It was definitely a day of two halves – one quick dash to the allotment in the morning, chicken cleaning out at home in the afternoon, and a second visit to the allotment in the evening! Busy it was, but very enjoyable! The first job of the day was to collect Trixy and take her back to the allotment. She has done such an incredible job with her chicks. But she is definitely fed up and needs her own space again. When I walked up to the broody coop, she was pacing up and down by the door, desperate to escape. It made it comparatively easy to get her out and into the pet carrier! Armed with a grumpy chicken, I headed down to the allotment, much to the amusement of two neighbourhood children who giggled as I passed. Typically, Trixy had decided to let out a loud indignant squalk as they approached. Just for dramatic effect obviously!
Once I got down to the allotment, I quickly deposited her into the Omlet with Roxy and Foxy. Instantly, Trixy began to dig herself a hole for a nice dust bath. Foxy tried to have a brief go at Trixy but nothing was going to deter her from her bath! Leaving Trixy to settle in, I went to say hello to The Plod, Phil and Cliff. An important email had gone out about the AGM and asking for nominations for the committee positions. There was quite a lot of speculation about who would stand. I left them to their musings as I lugged the easibed back home.
Dragging it over the threshold, I hauled it through the house and set up the indoor run for the chicks. With all the chicks inside, I dismantled the purple Omlet and began to clean it out. Partway through removing the old grass cuttings, I went over to the silkies and turfed out Cirrus and Stratus who still insist on being broody. Well, their form of being broody which on the surface looks like being broody but actually isn’t. For the sole reason that they don’t like to sit on the eggs. My husband muttered something the other day about being then being stupid. Harsh but the evidence is beginning to stack up against them. As they enjoyed free ranging in the garden, occasionally terrorising a passing cat, I finished off clearing out the old bedding in the broody coop. Leaving it to dry, I then moved onto the silkie coop. I love these Omlet coops. Yes, they cost the earth but they are so easy to clean out. Worth every penny for being able to clean them out in under 20 minutes!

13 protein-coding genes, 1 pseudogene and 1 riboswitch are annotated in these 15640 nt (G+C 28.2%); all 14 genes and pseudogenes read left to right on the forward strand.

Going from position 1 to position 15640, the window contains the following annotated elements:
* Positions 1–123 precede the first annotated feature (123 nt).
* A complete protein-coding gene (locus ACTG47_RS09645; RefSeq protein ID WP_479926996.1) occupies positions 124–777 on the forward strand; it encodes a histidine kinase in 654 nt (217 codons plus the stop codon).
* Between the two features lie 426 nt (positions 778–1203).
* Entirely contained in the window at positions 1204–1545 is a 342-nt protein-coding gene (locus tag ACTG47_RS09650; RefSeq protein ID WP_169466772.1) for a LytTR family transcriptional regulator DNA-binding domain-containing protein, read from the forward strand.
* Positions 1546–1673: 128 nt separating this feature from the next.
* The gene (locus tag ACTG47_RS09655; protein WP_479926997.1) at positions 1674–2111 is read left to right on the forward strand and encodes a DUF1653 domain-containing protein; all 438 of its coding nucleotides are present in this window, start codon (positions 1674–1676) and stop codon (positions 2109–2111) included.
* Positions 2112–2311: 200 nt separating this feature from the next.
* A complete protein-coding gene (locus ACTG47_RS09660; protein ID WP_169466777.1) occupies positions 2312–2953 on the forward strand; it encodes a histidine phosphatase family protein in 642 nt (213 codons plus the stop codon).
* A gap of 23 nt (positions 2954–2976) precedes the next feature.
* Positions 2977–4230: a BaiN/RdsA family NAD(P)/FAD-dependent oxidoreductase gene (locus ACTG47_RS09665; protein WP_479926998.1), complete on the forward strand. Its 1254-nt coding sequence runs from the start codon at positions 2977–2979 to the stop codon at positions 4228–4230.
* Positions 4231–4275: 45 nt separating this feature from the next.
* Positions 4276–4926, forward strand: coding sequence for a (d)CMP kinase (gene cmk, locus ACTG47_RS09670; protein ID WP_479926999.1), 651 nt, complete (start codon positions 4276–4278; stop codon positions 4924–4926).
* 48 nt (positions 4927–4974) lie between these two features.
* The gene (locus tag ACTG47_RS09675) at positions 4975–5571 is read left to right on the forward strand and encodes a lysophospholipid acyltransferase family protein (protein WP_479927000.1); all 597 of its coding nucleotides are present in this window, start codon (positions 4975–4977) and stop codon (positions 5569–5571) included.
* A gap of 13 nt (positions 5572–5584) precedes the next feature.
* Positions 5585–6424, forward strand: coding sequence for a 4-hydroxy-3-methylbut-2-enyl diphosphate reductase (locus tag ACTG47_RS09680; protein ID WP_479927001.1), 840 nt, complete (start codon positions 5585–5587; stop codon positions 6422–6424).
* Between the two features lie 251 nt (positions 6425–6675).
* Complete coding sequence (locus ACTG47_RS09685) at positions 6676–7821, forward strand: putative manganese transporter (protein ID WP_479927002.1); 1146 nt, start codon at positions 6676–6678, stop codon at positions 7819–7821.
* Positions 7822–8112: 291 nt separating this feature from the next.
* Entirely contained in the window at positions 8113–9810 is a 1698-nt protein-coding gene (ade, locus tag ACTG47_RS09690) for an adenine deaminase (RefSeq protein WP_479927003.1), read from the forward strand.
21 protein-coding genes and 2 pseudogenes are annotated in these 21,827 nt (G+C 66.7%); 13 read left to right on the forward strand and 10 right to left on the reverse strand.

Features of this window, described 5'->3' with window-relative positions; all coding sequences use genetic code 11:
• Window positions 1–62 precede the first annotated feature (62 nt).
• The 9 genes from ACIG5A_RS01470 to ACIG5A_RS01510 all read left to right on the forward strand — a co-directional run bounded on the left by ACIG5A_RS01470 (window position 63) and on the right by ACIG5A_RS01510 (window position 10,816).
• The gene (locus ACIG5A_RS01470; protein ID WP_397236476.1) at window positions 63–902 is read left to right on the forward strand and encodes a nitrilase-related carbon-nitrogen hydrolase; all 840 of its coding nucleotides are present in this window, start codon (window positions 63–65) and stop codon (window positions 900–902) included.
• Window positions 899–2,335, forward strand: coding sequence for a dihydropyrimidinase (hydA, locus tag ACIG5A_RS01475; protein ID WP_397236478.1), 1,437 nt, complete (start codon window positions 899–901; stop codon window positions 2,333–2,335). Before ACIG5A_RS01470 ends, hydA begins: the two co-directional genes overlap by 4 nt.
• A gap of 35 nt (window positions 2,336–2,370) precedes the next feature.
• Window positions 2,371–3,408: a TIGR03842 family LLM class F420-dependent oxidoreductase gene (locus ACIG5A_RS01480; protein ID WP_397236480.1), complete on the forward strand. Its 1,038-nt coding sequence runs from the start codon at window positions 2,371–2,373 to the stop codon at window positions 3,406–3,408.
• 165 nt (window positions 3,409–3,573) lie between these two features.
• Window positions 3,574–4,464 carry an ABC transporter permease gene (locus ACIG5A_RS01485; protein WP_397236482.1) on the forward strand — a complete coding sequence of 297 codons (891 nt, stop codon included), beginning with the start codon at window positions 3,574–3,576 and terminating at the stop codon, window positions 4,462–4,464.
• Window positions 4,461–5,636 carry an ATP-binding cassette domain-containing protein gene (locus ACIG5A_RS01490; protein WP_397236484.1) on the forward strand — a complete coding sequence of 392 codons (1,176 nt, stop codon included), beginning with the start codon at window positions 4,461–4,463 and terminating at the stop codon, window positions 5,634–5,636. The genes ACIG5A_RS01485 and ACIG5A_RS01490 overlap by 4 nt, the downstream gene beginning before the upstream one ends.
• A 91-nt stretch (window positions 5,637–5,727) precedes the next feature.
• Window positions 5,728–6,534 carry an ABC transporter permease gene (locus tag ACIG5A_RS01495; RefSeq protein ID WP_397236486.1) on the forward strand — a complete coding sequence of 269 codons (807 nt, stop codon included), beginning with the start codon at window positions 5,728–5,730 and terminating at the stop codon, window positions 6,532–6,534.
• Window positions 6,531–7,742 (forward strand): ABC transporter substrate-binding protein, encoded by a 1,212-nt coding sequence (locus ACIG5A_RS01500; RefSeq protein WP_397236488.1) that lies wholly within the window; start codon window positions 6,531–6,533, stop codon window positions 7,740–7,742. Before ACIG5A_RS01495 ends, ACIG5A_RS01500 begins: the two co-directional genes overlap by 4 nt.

When the coops were dry, I replaced the bedding and reassembled the nest boxes. With my husband’s help, we moved the chicks back into the broody coop. They seemed very happy with the new run flooring and tucked into their growers pellets. By now, the silkies had taken themselves back into the run. Cirrus and Stratus were both crammed into the nest box again. Utterly exasperated, I picked up Cirrus and put her in the inside coop. “if you are going to be broody, then be broody in here.” I told her severely. She showed no signs of wanting to sit in the nest box. When we checked an hour later, she still wasn’t interested. It’s moments like this that I feel like I am being taken for a fool by these birds! So I tried swapping Cirrus for Stratus. The same thing happened. Giving up, I dumped Stratus unceremoniously back into the nest box. Honestly! I knew silkies were broody but this is ridiculous! Cirrus has been trying to be broody for at least 4 weeks and Stratus is going on two!
After dinner, I headed off to the allotment to collect eggs and check on the chickens. As I arrived, I noticed Tracy’s shed door was open. Searching the site, I found her on Brad’s plot and we had a chat. Not long afterwards, we were joined by Pam. Talk soon turned to sunflowers and the success Tracy was having. To verify this, we all went over to her plot and there were spectacular dwarf sunflowers with enormous flower heads. Some were the size of dinner plates! I then dragged Tracy and Pam across to my plot and showed them my two giant sunflowers with miniscule heads. How can the size of the flowers be so different when they are only a few feet away? We went out separate ways afterwards, Pam and Tracy back to their plots and I dashed around to collect eggs and check on the chickens.
As I was beginning to think about heading home, Andy appeared. We tried a Cox’s orange pippin, the first from our tree. They were delicious but I think they will be even better when they have had a bit more time. We say and chatted together until the weather began to close in. Returning to the shed, I discovered I had received a missed call from my parents. I called back and as we chatted, I began weeding the worst parts of the plot. Granted, an hour later, there were still loads of weeds. But with some more work, it will be better!
Tomorrow’s plan is to sweep out the shed and clear more weeds from the it. The willow needs pruning yet again too!